Bally - FALL 2021 READY-TO-WEAR
This 170th-anniversary Bally collection for women and men was well supplied with aspirational, attractive pieces whose aesthetic reflected the Alpine identity of the house. Base-camp points of desire included a sleekly cut leather dress (look 4, womenswear), an artisanship-showcasing coat in leather patchwork (2), and some leather-lined variations of a double-breasted shearling of high beauty (7 and 10, menswear).
Robe coats for men and women in alpaca shearling were patterned by jacquard in the house B monogram, while handsome bags including 48-hour grips for men and buckets for women were determinedly but discreetly branded with monotone house Trainspotting striping and B lettering. Less labeled but still lovely were bio-wool knit loungewear looks and gender-specifically cut pants in Prince of Wales wool (Bally has delivered wickedly tailored womenswear pants for long enough to claim this as a heritage specialism too).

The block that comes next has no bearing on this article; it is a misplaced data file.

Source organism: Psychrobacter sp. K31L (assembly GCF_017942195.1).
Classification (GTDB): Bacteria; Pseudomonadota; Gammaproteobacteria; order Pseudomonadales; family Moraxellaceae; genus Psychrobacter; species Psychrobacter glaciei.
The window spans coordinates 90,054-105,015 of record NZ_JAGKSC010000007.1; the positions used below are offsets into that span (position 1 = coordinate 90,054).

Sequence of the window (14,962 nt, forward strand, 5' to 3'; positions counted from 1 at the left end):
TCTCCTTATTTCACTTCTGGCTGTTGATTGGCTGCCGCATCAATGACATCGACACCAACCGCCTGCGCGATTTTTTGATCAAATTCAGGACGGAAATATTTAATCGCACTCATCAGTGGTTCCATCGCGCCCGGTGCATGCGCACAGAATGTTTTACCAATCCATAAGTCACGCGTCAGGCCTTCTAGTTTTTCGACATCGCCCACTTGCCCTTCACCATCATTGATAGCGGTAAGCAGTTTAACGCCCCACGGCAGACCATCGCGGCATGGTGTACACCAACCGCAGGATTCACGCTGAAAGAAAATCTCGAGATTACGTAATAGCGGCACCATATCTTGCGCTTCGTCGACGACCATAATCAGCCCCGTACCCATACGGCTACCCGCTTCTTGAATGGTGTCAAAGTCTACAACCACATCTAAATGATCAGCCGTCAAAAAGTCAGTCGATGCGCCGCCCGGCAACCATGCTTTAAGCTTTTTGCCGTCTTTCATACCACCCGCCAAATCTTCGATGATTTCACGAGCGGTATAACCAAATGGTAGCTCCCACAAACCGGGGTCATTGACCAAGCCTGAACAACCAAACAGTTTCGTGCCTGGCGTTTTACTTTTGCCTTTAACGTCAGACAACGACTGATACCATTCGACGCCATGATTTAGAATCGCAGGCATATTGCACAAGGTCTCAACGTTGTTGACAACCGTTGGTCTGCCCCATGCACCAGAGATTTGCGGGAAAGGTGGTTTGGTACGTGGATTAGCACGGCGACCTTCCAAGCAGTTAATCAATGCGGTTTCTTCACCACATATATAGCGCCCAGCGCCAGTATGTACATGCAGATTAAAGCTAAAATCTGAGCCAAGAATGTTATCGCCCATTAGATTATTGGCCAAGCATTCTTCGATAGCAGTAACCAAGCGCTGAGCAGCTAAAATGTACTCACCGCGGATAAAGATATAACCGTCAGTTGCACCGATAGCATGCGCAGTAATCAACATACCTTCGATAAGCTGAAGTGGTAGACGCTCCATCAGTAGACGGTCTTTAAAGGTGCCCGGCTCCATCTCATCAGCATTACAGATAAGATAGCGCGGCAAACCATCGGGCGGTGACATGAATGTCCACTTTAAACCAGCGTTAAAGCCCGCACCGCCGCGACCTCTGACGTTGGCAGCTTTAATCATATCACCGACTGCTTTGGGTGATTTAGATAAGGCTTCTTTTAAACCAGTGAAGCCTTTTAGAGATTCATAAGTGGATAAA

The house’s expertise is shoemaking, and this season saw an extension of its core Scribe dress shoe line for men into some variations designed for women. All were subject to a finishing process that takes an hour of labor by an artisan trained for a minimum of three years.
Late-1950s Bally-equipped Peruvian climbing expeditions by Lionel Terray (also instrumental in the history of Moncler) and Raymond Lambert inspired a new approach to the house’s signature climbing boot, with an updated version of the 1940s-vintage Grip sole. A new molded sole lambskin curling model made for a cool winter compromise between insufficient sneaker and overkill snow boot.
This was all good, yet probably the most impressive new-season innovation was not in the look book. Bally CEO Nicolas Girotto said over a Zoom call that the house was continuing its campaign to fund currently underemployed sherpas to mount expeditions dedicated to ridding some of the Himalayas’ most-climbed mountains of years of accrued waste. “So far over 47 days they have cleared 2.5 tons of plastic from the four highest peaks,” he added. Even more substantively, Girotto said, “We have decided to completely replace our best-selling main accessories line that was made of PVC—to completely eliminate PVC—and to replace it with a regenerated leather.” Bally’s determination to use actions before rhetoric when surveying sustainability’s high ground is as impressive as this collection was enticing.